Telecom Board data shows drop in phone lines in P.R.

Written by  //  January 25, 2016  //  Telecommunications/Technology  //  No comments

TRB Chair Javier Rúa-Jovet. (Credit: Joe Colón)

TRB Chair Javier Rúa-Jovet. (Credit: Joe Colón)

The most recent data released by the Puerto Rico Telecommunications Regulatory Board shows a slight drop in active telephone lines — counting wireless and fixed services — in comparison to last year.

In November 2015, there were a little more than 3.9 million active lines, of which 3.1 million were mobile accounts, while 812,968 were fixed. When compared to December 2014, both segments show drops from the 3.2 million wireless and 823,527 wireless and fixed lines in use in Puerto Rico then.

While the out-migration trend hitting the island may be a factor in the drop, TRB Chair Javier Rúa-Jovet said the impact of people leaving is somewhat mitigated by the fact that wireless clients relocating to the U.S. mainland may opt to keep their numbers.

However, he said another kind of shift may be responsible for the year-over-year drop.

“The success of the digital revolution and connectivity implies, to some extent, migration of customers to Web-based telephony and free services such as Skype, WhatsApp, and Messenger,” he said. “Although the total number of telephone lines has remained relatively stable for some time, there has been an exponential explosion in IP addresses.”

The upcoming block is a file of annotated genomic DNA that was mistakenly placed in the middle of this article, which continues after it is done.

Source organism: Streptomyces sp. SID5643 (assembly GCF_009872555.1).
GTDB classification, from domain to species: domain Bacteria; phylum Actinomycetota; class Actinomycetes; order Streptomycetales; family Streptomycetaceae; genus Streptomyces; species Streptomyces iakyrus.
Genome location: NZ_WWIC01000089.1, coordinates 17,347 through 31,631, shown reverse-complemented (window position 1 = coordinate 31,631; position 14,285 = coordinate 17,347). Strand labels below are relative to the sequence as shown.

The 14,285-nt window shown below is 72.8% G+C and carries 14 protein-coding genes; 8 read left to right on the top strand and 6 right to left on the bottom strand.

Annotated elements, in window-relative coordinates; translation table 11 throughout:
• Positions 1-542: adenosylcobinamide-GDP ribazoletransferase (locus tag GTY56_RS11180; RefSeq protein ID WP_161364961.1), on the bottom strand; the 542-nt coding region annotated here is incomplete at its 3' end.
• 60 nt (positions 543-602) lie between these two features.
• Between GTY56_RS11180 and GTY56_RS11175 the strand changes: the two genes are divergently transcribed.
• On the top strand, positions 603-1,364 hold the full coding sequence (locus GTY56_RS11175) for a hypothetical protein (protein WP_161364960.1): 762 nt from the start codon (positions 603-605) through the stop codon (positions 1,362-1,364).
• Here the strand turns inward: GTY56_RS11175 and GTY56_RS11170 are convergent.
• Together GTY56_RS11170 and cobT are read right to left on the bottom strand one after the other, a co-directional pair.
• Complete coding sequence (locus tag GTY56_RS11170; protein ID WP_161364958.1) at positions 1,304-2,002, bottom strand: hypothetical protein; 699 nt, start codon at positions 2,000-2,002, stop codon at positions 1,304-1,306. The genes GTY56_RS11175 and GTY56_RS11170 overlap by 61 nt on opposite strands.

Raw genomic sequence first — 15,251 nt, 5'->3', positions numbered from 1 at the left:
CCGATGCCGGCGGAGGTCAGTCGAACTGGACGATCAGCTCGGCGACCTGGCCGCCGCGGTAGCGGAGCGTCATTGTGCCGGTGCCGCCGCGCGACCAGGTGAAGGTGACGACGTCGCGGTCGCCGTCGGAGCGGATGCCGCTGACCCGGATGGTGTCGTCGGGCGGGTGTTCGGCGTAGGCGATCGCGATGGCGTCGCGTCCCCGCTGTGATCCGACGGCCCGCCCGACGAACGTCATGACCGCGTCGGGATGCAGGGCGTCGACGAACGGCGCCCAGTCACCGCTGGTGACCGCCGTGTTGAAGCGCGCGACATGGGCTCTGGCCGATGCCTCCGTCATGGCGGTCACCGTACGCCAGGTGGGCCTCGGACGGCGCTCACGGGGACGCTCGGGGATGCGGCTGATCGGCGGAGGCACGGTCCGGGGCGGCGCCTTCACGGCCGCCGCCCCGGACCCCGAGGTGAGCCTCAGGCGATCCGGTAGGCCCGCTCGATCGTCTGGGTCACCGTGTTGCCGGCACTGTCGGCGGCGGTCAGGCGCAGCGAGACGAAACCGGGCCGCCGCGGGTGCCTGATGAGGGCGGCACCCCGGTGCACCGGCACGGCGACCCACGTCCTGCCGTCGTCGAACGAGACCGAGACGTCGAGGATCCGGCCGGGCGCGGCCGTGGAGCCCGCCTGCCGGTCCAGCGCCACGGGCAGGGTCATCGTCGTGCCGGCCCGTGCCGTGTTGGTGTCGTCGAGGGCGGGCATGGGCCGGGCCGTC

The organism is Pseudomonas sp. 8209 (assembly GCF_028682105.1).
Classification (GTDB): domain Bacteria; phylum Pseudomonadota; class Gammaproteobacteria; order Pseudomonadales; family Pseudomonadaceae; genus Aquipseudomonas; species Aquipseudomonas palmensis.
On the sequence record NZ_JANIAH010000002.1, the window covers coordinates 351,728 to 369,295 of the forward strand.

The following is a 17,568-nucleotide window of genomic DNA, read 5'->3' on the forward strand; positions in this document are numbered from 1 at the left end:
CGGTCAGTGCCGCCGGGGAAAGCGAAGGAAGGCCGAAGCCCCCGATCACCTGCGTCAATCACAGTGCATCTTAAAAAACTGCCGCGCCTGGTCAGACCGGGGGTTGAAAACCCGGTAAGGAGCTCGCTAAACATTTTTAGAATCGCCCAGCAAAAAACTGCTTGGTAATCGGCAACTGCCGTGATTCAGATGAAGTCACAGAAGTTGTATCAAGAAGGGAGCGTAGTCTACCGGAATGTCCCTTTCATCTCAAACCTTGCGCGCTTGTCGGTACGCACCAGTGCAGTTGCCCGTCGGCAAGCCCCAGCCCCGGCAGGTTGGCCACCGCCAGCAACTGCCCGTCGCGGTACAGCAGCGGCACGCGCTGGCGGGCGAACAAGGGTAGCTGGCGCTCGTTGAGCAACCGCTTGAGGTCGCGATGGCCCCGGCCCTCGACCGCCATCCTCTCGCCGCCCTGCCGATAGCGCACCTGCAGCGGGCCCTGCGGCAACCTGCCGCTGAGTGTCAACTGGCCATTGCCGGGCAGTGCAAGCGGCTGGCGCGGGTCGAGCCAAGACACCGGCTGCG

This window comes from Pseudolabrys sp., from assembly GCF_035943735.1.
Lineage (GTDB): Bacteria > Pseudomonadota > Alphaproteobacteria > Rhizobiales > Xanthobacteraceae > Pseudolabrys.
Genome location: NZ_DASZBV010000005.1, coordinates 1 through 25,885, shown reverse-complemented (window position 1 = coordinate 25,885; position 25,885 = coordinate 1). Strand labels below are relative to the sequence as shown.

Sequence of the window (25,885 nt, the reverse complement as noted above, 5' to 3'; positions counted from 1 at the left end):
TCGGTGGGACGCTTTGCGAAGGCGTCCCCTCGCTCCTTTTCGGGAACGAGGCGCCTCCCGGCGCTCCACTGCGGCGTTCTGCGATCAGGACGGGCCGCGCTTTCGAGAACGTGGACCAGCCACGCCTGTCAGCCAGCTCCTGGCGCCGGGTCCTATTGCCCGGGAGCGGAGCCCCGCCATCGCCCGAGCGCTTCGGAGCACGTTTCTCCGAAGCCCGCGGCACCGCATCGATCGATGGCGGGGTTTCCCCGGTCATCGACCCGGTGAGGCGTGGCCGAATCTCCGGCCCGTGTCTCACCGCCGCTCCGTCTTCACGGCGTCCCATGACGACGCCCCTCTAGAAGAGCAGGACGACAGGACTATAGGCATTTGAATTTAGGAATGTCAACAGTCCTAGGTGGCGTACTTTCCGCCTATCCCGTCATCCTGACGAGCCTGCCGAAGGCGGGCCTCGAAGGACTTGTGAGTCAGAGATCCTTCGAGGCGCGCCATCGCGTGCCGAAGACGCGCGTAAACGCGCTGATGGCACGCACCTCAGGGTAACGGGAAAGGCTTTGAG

The agency’s data also revealed that as of November 2015, Puerto Rico’s telecom sector employed 9,078 regular and temporary workers, down slightly from the 9,230 industry workers on record for December 2014.

The TRB’s report also revealed that in November 2015, more than 2.2 million active wireless accounts were post-paid, or under contract, while 960,693 were pre-paid by customers. Both segments showed drops year-over-year when compared to December 2014.

Unsurprisingly, the number of public payphones left on the island was cut by half to a mere 554 units still operating in November, versus the 1,177 still offering a dial tone during the same month in 2014. A decade ago, when the service was at its peak, there were more than 16,000 public phones in Puerto Rico.

Leave a Comment

comm comm comm